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Do You have to Pay Resort Fees in Vegas?

Most Las Vegas resorts on the Strip charge a $30-$45 dollar per night resort fee, payable when checking out. Especially among visitors unfamiliar with Las Vegas, the resort fee bill can be a rude awakening.

Resort fees are essentially part of the room rate billed in addition to the advertised room rate. By charging this separate fee, Las Vegas resorts are able to make their properties look less expensive on online travel agency websites (OTA’s) and avoid paying them a commission on that part of the rate as they bill it directly to the customer.

Are guests required to pay resort fees in Vegas? Is there any way to avoid paying resort fees?

Although there are a couple of ways to avoid paying resort fees, the vast majority of us will end up paying them. Although there’s plenty of misinformation on the internet about the legality of resort fees, both resorts and OTAs now do a good job of communicating the fee’s existence upfront at the time of booking.

It’s difficult, if not impossible, to make the argument that resort fees are “deceptive” at this point – because they’re not.

See Also: A full list of Las Vegas hotels with their associated resort fee.

How to Avoid Resort Fees in Las Vegas

Book at a hotel Without Resort Fees

There are a few notable hotels in Las Vegas that don’t have resort fees. Casino Royale on the Strip, as well as 4 Queens and Binion’s downtown, don’t charge a fee. Treasure Island allows you to avoid paying the resort fee if you book through their TV Ad Special.

Rent a Condo Directly From the Owner

Renting an owner-operated condo will sometimes provide the opportunity to skip resort fees without sacrificing the resort experience. These types of rentals also commonly offer unique amenities like a full kitchen, balcony, etc.

Note that you’ll want to read the listing carefully to ensure your option is one that doesn’t require fees. This is usually highlighted in the listing description as it’s a coveted perk.

You can see a full breakdown of available condos for your dates, here, at TripAdvisor.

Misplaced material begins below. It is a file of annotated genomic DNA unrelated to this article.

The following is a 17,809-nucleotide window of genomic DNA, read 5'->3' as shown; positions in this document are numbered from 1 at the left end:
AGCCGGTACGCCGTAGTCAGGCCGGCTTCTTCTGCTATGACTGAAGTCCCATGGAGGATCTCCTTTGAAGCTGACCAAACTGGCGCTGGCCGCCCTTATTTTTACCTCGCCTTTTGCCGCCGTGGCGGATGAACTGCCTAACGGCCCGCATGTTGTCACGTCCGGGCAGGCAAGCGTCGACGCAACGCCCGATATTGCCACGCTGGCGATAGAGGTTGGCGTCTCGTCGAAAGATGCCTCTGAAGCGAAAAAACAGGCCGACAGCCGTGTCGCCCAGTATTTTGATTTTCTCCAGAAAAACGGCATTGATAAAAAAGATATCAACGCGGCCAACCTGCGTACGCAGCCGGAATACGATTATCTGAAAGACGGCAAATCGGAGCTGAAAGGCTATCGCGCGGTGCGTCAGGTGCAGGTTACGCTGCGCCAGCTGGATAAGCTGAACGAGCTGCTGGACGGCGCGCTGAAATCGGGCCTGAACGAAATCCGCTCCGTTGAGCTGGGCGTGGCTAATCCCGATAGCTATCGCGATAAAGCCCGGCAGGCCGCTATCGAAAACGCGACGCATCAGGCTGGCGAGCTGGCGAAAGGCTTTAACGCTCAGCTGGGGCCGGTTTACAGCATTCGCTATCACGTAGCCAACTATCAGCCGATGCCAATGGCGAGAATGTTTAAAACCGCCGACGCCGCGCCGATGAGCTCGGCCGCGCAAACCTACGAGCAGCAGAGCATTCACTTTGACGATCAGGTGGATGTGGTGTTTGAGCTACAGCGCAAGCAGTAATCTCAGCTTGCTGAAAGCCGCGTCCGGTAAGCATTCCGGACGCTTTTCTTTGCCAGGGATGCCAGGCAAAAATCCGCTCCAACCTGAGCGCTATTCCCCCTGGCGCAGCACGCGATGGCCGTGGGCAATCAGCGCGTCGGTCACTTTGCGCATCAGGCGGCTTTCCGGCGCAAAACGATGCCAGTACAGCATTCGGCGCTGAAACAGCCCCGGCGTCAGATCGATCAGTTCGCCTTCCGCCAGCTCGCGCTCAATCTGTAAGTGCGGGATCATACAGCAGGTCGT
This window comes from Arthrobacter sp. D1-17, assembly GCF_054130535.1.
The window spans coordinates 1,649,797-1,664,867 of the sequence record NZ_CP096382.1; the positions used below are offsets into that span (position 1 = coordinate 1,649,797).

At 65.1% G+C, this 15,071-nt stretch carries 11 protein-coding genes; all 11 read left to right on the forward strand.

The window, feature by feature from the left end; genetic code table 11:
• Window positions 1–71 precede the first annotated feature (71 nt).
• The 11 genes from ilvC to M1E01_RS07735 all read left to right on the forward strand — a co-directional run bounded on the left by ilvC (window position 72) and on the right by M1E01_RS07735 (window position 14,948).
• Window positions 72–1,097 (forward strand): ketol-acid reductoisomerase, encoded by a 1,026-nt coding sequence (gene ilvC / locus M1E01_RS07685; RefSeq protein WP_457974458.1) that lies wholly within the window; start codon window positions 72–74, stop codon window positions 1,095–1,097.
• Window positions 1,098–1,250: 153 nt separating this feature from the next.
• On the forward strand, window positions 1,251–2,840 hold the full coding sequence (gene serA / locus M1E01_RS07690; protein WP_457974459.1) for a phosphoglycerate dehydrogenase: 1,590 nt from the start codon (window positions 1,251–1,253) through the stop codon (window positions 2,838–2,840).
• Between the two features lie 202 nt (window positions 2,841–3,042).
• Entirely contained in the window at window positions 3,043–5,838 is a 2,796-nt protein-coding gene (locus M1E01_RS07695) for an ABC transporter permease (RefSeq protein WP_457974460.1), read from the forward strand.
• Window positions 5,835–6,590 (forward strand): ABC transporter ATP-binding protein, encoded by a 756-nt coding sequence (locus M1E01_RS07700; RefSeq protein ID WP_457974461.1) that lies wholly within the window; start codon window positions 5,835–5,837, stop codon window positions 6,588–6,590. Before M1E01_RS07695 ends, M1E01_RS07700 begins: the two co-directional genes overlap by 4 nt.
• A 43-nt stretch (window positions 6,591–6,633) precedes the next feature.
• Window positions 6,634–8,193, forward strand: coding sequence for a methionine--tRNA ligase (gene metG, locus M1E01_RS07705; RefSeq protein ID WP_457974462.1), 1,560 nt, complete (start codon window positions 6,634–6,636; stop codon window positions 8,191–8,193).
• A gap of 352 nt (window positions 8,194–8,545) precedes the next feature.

Spend up in the Casino

For those staying at either a Caesars or MGM property, resort fees can be avoided if you’ve earned Diamond status (Caesars) or Gold status (MGM) within their respective loyalty programs.

If the property doesn’t offer a blanket resort fee waiver policy based on tier status, we’d recommend connecting with a casino host or loyalty desk employee at the tail end of your stay. They’ll be able to gauge if the fee can be nullified based on your play.

The Founder’s Card

Although this credit card comes with a lofty $595 annual fee, a key benefit of the Founder’s Card is the ability to instantly level up to Diamond status within the Caesars Rewards program. Since Diamond level loyalty members can skip resort fees at properties within the Caesars portfolio, the card could make sense for frequent visitors. You can learn more about the Founders Card, and apply here.

Can You Refuse to Pay Resort Fees in Vegas?

No, however, if going “full Karen” as the kids say nowadays is your goal, then give it a shot. I personally haven’t tried it, nor will I. As mentioned, resorts do a good job of communicating the existence of resort fees at the time of booking nowadays. To me, refusing to pay resort fees is akin to arguing about the cost of a broom to the cashier at Wal-Mart. You’re going to lose.

For what it’s worth, there are people out there on the internet (take it with a grain of salt) that say refusal to pay has worked for them. I don’t buy it, but like my Dad always said, “The worst thing that can happen is they say no”… But be ready to tuck your tail and hand your credit card over.

Ultimately, the answer for most guests to the question “Do you have to pay resort fees in Vegas?” is yes. The only real way to avoid them is to book at one of the few properties that don’t charge them, or be a big spender in the casino and either earning waived fees through tier status or talking to your host.

See Also: Find the loosest slots in and around Las Vegas – Based on data from the Nevada Gaming Commission.

Feature Image: ©nata7777/123RF.COM

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Joesph

Sunday 26th of September 2021

Another way to avoid paying resort feed is just vacation somewhere other than Vegas. They aren't the only game in town and if enough people play elsewhere long enough. See how fast those fees magically disappear.

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